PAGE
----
At the beach today, I overheard two friends talking about love, or specifically, the lack of. At one point, I heard the familiar advice: “You know, the moment you stop looking for love, you’ll find it.” How strange, the same thing is true with the elusive idea. Got a problem to solve? Go do something else.
The intentional separation of your brain from the problem is a form of cognitive disengagement, a turn of phrase meaning “mental activity not associated with the problem itself.” I’ve found several psychological text books which give it a more colloquial definition: “spacing out.” It’s been more or less a part of creative philosophy since the first specific process was articulated by Graham Wallas in his book Art of Thought, published in 1926. He developed a four step process where Incubation (“where the problem is internalized into the unconscious mind and nothing appears externally to be happening”) was a necessary part of ideation. Almost every creativity expert outlining their own thought process has included a similar element ever since, from Osborn to von Oech to others.
Many times, the incubation step of “daydreaming” accompanies a creative block. More often than not, the block is self-imposed – usually by assumptions the brainstormer places on the topic or issue. The most common remedy for creative blocks – found in creative writing courses to acting workshops to engineering analysis – is to get away from the problem.
There’s several ways you can mentally get away from the problem in hopes of finding creative solutions.
1. Get away physically.
Literally, get away physically from the problem itself and do something else – preferably something not associated with the task at hand. I’m often fighting with myself to solve a problem. When I do, I find boring activities, such as folding laundry, organizing my office, vacuuming, filing receipts. My extravagance is going to the pool and swimming laps. That’s an introverted thinker for you.
My extraverted friend Tom prefers to find a place extremely noisy and active for inspiration. His favourite place: his local coffee house. (I tell him he simply needs caffeine as a stimulant. He says if he can combine two into one, so be it.)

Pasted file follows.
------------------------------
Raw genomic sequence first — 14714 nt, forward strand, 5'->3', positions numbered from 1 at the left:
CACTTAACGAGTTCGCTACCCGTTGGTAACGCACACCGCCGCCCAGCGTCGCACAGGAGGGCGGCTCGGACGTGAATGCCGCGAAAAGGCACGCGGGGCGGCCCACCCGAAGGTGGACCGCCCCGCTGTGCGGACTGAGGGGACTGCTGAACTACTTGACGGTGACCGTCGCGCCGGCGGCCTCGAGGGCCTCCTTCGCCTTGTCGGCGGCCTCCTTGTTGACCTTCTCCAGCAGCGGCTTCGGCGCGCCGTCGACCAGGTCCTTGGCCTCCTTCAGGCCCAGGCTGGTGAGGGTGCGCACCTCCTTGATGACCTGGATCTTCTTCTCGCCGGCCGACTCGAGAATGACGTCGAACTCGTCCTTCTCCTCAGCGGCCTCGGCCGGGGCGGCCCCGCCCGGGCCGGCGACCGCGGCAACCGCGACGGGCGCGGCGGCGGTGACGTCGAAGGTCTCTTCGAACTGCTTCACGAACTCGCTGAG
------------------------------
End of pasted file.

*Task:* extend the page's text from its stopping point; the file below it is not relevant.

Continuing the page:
Another option? Both of us laugh at his partner Marilyn who (according to Tom) brainstorms the lazy way: she sleeps on the problem. Marilyn absolutely swears she can ‘program’ her brain to think of the problem while she sleeps. It’s amazing to me how often she typically has a whole different perspective on a problem the next morning, as well as a few creative options to consider.
2. Engage your brain in different ways.
If you don’t want to step entirely away from the problem – you’re crunched for time, you’re at work – introduce something else into your brainstorming. I especially like icebreakers or games which engage the hands because research shows hand-to-brain interaction and coordination increases the firing of more horsepower in the brain. That’s why I like LEGO® blocks for brainstorms, or other hand-friendly items like Play-doh®, Tinkertoys®, or drawing with crayons.
Visual elements are similar to getting the hands involved, and for visual people, perhaps even more effective than just dexterous activity. The trick is to have lots of visual images immediately at hand. I collect postcards from every coffee shop I visit. I have a huge file of photographs ripped from magazines in my desk drawer. I keep a stack of visual books at hand in the library. I’ve even used a dictionary to force other disassociated thoughts into my head. If you like, turn on your favourite browser and search with Images.
3. Two heads are better than one.
It’s an obvious cliché, but an important one. Another brain can help stretch or challenge your creative block, but another twist may be to do it purely for the social networking and engagement. It’s funny how many times something will pop up in the middle of a casual conversation, and I instantly connect it back to my original problem. It happened just last night when I caught up with an old friend over dinner. Something about his recent trip to Palm Springs made me think of an alternative approach to a training program I was writing. Who knows why and where creative inspiration will zap into your brain? That’s why it’s good to keep a small notebook with you at all times. Or, if you’re truly a child of the technology age, send yourself a text or video message.
As a side/related note to close out this post, the interaction between people reminds me of a terrific video by Matt Ridley at TEDGlobal 2010: When Ideas Have Sex.